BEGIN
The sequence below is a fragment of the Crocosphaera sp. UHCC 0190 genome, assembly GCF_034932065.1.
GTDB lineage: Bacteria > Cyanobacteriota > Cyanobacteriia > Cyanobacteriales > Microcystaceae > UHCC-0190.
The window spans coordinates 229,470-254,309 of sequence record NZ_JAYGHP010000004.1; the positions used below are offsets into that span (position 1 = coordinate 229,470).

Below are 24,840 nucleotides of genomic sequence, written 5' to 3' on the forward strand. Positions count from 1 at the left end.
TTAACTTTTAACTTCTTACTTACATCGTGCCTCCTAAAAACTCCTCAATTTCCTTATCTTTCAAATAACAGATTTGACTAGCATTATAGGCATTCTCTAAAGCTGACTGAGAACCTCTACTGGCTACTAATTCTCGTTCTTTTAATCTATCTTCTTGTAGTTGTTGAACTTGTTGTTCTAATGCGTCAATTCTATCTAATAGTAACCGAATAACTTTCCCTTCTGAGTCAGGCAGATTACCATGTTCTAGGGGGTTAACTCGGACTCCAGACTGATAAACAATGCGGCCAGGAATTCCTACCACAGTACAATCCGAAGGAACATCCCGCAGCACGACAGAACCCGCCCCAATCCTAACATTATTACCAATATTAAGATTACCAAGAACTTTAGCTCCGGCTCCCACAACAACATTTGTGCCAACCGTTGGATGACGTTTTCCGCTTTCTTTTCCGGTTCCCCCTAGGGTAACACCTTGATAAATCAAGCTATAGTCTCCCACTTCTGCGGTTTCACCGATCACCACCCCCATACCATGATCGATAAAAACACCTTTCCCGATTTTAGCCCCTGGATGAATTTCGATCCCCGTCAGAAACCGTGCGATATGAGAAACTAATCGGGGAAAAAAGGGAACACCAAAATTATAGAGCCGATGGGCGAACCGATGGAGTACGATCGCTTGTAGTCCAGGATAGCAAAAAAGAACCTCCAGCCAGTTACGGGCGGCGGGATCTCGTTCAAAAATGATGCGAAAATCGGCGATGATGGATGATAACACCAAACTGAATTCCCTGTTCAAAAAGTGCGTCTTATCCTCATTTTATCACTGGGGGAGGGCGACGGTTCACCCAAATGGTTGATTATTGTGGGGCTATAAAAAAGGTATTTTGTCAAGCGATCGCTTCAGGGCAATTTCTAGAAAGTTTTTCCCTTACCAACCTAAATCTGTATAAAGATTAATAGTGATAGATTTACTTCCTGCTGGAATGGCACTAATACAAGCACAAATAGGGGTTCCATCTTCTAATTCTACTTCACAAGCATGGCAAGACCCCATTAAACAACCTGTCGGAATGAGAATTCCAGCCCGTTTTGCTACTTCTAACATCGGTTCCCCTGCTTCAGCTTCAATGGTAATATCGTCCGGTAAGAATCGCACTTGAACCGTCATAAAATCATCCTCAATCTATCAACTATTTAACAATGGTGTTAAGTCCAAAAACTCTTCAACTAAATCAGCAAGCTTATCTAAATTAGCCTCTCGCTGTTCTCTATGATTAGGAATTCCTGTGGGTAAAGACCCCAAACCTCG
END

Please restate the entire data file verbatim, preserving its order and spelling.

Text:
The sequence below is a fragment of the Crocosphaera sp. UHCC 0190 genome, assembly GCF_034932065.1.
GTDB lineage: Bacteria > Cyanobacteriota > Cyanobacteriia > Cyanobacteriales > Microcystaceae > UHCC-0190.
The window spans coordinates 229,470-254,309 of sequence record NZ_JAYGHP010000004.1; the positions used below are offsets into that span (position 1 = coordinate 229,470).

Below are 24,840 nucleotides of genomic sequence, written 5' to 3' on the forward strand. Positions count from 1 at the left end.
TTAACTTTTAACTTCTTACTTACATCGTGCCTCCTAAAAACTCCTCAATTTCCTTATCTTTCAAATAACAGATTTGACTAGCATTATAGGCATTCTCTAAAGCTGACTGAGAACCTCTACTGGCTACTAATTCTCGTTCTTTTAATCTATCTTCTTGTAGTTGTTGAACTTGTTGTTCTAATGCGTCAATTCTATCTAATAGTAACCGAATAACTTTCCCTTCTGAGTCAGGCAGATTACCATGTTCTAGGGGGTTAACTCGGACTCCAGACTGATAAACAATGCGGCCAGGAATTCCTACCACAGTACAATCCGAAGGAACATCCCGCAGCACGACAGAACCCGCCCCAATCCTAACATTATTACCAATATTAAGATTACCAAGAACTTTAGCTCCGGCTCCCACAACAACATTTGTGCCAACCGTTGGATGACGTTTTCCGCTTTCTTTTCCGGTTCCCCCTAGGGTAACACCTTGATAAATCAAGCTATAGTCTCCCACTTCTGCGGTTTCACCGATCACCACCCCCATACCATGATCGATAAAAACACCTTTCCCGATTTTAGCCCCTGGATGAATTTCGATCCCCGTCAGAAACCGTGCGATATGAGAAACTAATCGGGGAAAAAAGGGAACACCAAAATTATAGAGCCGATGGGCGAACCGATGGAGTACGATCGCTTGTAGTCCAGGATAGCAAAAAAGAACCTCCAGCCAGTTACGGGCGGCGGGATCTCGTTCAAAAATGATGCGAAAATCGGCGATGATGGATGATAACACCAAACTGAATTCCCTGTTCAAAAAGTGCGTCTTATCCTCATTTTATCACTGGGGGAGGGCGACGGTTCACCCAAATGGTTGATTATTGTGGGGCTATAAAAAAGGTATTTTGTCAAGCGATCGCTTCAGGGCAATTTCTAGAAAGTTTTTCCCTTACCAACCTAAATCTGTATAAAGATTAATAGTGATAGATTTACTTCCTGCTGGAATGGCACTAATACAAGCACAAATAGGGGTTCCATCTTCTAATTCTACTTCACAAGCATGGCAAGACCCCATTAAACAACCTGTCGGAATGAGAATTCCAGCCCGTTTTGCTACTTCTAACATCGGTTCCCCTGCTTCAGCTTCAATGGTAATATCGTCCGGTAAGAATCGCACTTGAACCGTCATAAAATCATCCTCAATCTATCAACTATTTAACAATGGTGTTAAGTCCAAAAACTCTTCAACTAAATCAGCAAGCTTATCTAAATTAGCCTCTCGCTGTTCTCTATGATTAGGAATTCCTGTGGGTAAAGACCCCAAACCTCG